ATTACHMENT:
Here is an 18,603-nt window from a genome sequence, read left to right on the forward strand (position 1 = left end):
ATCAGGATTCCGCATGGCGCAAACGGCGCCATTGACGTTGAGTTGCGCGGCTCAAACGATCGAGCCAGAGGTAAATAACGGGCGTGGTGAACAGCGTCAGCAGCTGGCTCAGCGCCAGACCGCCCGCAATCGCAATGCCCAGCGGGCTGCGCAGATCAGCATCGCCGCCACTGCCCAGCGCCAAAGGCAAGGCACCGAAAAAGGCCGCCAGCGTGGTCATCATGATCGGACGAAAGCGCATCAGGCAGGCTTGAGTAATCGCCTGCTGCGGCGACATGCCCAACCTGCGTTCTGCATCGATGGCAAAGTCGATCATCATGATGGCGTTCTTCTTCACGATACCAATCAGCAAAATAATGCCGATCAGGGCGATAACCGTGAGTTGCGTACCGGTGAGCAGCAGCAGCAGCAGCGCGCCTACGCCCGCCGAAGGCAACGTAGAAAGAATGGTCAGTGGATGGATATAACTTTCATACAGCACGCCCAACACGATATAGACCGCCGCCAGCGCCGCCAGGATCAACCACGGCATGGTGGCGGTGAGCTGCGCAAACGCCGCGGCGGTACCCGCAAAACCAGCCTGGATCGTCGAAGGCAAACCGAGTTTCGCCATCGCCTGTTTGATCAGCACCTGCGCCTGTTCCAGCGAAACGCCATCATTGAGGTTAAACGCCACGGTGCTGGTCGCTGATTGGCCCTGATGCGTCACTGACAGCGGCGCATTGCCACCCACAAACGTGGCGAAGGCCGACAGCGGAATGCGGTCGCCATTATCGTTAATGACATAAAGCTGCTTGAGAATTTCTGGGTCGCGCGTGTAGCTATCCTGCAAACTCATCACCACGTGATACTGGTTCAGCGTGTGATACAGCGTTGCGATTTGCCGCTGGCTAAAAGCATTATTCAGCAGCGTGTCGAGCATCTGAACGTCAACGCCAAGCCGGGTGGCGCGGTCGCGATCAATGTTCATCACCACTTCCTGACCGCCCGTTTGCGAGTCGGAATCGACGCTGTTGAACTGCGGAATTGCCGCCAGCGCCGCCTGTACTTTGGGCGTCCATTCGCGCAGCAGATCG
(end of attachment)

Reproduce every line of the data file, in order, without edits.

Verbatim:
Here is an 18,603-nt window from a genome sequence, read left to right on the forward strand (position 1 = left end):
ATCAGGATTCCGCATGGCGCAAACGGCGCCATTGACGTTGAGTTGCGCGGCTCAAACGATCGAGCCAGAGGTAAATAACGGGCGTGGTGAACAGCGTCAGCAGCTGGCTCAGCGCCAGACCGCCCGCAATCGCAATGCCCAGCGGGCTGCGCAGATCAGCATCGCCGCCACTGCCCAGCGCCAAAGGCAAGGCACCGAAAAAGGCCGCCAGCGTGGTCATCATGATCGGACGAAAGCGCATCAGGCAGGCTTGAGTAATCGCCTGCTGCGGCGACATGCCCAACCTGCGTTCTGCATCGATGGCAAAGTCGATCATCATGATGGCGTTCTTCTTCACGATACCAATCAGCAAAATAATGCCGATCAGGGCGATAACCGTGAGTTGCGTACCGGTGAGCAGCAGCAGCAGCAGCGCGCCTACGCCCGCCGAAGGCAACGTAGAAAGAATGGTCAGTGGATGGATATAACTTTCATACAGCACGCCCAACACGATATAGACCGCCGCCAGCGCCGCCAGGATCAACCACGGCATGGTGGCGGTGAGCTGCGCAAACGCCGCGGCGGTACCCGCAAAACCAGCCTGGATCGTCGAAGGCAAACCGAGTTTCGCCATCGCCTGTTTGATCAGCACCTGCGCCTGTTCCAGCGAAACGCCATCATTGAGGTTAAACGCCACGGTGCTGGTCGCTGATTGGCCCTGATGCGTCACTGACAGCGGCGCATTGCCACCCACAAACGTGGCGAAGGCCGACAGCGGAATGCGGTCGCCATTATCGTTAATGACATAAAGCTGCTTGAGAATTTCTGGGTCGCGCGTGTAGCTATCCTGCAAACTCATCACCACGTGATACTGGTTCAGCGTGTGATACAGCGTTGCGATTTGCCGCTGGCTAAAAGCATTATTCAGCAGCGTGTCGAGCATCTGAACGTCAACGCCAAGCCGGGTGGCGCGGTCGCGATCAATGTTCATCACCACTTCCTGACCGCCCGTTTGCGAGTCGGAATCGACGCTGTTGAACTGCGGAATTGCCGCCAGCGCCGCCTGTACTTTGGGCGTCCATTCGCGCAGCAGATCG